And the practicalities of the business side, is that something, as a teacher, you try to prepare your students for? Or do you think – school is a creative bubble, enjoy it while you can?
I’d say both. I always say to students – this is your one moment to enjoy whatever you want, because you might never do it again, you can never do it once you’re out of this place. This place is such a safe haven and it’s such an incubator for ideas. From my own experience, it completely changed my life. I became a different person, during these three years at Saint Martins. This is the one moment where you can find out about yourself and do whatever you want. It’s super important. But it’s also important to think about what you are doing. I always say to people – being a fashion designer means you are dressing people. You can do whatever you want, but when it comes down to it you are doing something that will have to speak to people on some level. Otherwise you don’t build any bridges to people with your work, you’ll always stay in a bubble.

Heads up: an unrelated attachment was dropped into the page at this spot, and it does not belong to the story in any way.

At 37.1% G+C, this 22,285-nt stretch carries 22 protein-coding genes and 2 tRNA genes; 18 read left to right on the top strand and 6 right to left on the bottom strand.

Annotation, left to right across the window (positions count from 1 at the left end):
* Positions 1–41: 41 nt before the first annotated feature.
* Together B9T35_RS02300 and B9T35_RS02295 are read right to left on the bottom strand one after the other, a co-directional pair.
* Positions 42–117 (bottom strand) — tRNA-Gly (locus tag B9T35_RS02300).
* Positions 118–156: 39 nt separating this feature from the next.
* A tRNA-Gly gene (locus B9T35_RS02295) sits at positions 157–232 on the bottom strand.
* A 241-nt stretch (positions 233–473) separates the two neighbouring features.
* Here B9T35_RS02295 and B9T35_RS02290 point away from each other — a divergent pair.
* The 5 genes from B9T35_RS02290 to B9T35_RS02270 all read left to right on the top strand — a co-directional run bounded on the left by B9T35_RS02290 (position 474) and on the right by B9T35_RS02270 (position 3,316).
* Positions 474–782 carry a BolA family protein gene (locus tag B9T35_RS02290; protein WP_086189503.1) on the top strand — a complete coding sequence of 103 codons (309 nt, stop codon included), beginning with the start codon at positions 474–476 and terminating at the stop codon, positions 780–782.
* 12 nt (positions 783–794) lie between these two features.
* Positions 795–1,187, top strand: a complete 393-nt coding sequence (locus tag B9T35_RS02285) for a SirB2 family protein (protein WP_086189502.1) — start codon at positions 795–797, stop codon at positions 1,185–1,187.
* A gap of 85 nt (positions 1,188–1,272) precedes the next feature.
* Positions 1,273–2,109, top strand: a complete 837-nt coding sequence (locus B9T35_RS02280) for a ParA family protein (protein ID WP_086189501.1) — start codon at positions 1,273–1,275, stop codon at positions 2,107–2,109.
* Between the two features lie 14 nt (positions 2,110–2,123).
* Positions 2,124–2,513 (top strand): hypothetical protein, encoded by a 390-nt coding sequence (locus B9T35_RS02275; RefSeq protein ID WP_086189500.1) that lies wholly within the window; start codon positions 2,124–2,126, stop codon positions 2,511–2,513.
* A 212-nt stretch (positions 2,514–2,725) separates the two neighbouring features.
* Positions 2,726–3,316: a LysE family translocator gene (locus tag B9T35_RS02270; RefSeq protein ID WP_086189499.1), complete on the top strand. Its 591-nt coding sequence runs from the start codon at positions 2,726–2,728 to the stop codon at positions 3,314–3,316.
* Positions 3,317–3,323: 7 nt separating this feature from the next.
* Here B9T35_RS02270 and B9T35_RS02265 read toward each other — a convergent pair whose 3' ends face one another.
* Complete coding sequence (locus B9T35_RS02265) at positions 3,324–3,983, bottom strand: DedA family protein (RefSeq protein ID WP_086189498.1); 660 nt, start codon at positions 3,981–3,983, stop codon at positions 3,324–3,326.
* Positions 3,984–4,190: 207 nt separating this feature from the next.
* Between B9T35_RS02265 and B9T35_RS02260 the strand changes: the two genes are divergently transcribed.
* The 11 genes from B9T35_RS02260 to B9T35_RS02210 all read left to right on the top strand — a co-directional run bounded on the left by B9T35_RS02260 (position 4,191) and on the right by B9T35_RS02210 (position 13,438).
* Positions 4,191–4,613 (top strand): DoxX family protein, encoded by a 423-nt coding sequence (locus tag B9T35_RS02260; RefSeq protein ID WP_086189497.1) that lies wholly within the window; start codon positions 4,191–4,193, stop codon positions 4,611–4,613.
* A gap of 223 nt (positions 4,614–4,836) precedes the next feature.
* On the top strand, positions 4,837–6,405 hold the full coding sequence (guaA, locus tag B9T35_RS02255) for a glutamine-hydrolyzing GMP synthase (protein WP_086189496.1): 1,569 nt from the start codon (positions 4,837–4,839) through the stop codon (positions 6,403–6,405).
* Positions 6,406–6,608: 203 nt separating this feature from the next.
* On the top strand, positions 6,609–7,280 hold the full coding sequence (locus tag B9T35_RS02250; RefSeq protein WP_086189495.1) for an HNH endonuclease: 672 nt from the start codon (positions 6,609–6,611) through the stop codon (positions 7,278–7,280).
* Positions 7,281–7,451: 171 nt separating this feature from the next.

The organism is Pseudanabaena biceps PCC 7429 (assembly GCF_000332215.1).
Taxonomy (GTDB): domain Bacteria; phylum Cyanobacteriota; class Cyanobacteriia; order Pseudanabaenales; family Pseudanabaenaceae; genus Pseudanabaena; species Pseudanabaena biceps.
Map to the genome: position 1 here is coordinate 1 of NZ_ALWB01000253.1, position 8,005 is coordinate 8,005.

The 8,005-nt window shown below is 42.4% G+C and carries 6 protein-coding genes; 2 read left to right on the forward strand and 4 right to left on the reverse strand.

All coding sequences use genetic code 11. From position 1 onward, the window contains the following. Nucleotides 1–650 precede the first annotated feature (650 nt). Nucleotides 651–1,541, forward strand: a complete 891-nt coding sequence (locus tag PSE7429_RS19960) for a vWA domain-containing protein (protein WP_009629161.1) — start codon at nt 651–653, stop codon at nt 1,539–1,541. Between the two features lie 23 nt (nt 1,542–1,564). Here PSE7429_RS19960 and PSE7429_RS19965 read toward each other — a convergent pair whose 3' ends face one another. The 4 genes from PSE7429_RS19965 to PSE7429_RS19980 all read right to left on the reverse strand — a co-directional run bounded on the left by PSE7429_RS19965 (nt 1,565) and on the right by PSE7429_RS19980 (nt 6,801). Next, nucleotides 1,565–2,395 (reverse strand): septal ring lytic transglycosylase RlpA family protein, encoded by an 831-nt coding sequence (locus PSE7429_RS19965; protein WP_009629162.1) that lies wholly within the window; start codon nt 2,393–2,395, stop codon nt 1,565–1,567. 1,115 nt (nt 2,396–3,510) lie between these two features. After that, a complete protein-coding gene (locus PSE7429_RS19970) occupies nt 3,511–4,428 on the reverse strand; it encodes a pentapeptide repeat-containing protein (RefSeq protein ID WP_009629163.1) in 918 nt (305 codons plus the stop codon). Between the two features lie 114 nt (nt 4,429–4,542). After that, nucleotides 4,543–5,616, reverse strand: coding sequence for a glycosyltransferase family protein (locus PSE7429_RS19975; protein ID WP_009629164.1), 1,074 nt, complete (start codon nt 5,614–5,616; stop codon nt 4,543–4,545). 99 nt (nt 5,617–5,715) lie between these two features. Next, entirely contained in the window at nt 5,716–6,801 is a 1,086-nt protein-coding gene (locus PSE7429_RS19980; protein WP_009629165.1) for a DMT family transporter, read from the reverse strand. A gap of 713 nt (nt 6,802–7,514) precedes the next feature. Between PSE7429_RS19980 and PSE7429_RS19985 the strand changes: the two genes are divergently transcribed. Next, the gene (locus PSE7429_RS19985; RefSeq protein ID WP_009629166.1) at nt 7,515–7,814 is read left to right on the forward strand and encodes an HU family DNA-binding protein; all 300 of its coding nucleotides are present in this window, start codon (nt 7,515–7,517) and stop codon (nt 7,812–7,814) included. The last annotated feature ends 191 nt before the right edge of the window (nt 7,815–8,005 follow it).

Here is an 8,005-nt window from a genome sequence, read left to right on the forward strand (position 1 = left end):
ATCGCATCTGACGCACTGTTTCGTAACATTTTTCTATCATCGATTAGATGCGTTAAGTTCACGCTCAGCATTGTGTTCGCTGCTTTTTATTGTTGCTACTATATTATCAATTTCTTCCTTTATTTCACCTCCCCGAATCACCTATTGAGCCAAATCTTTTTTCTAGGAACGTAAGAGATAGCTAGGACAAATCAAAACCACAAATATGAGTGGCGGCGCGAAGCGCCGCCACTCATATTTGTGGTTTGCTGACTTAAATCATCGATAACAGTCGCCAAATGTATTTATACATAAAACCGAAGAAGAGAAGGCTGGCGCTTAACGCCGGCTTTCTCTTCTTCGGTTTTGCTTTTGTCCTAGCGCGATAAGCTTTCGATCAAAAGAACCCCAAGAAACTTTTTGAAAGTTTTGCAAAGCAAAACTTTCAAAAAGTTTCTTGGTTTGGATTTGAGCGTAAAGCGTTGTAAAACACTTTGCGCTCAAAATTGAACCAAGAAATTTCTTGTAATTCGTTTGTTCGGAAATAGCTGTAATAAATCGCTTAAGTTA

How does your work as a teacher influence your work as a designer and vice versa?
The two are completely separate to me because teaching has nothing to do with my experiences or my way of seeing the world. It’s often very easy for me to see things for what they are, I think it’s a question of experience. I have been doing it for such a long time, so you see where the strengths lie, where it’s not so interesting, where it’s about truth, where it’s about people really finding out about themselves. It has become instinctive. You could never use what you see in other people’s work for your own, because it’s not the same logic. You would see it straight away. If I went to colleges and looked at people’s work, and say – that’s a good idea I’ll use it! That’s ridiculous, you can’t. It wouldn’t come out of that flow that my collection is.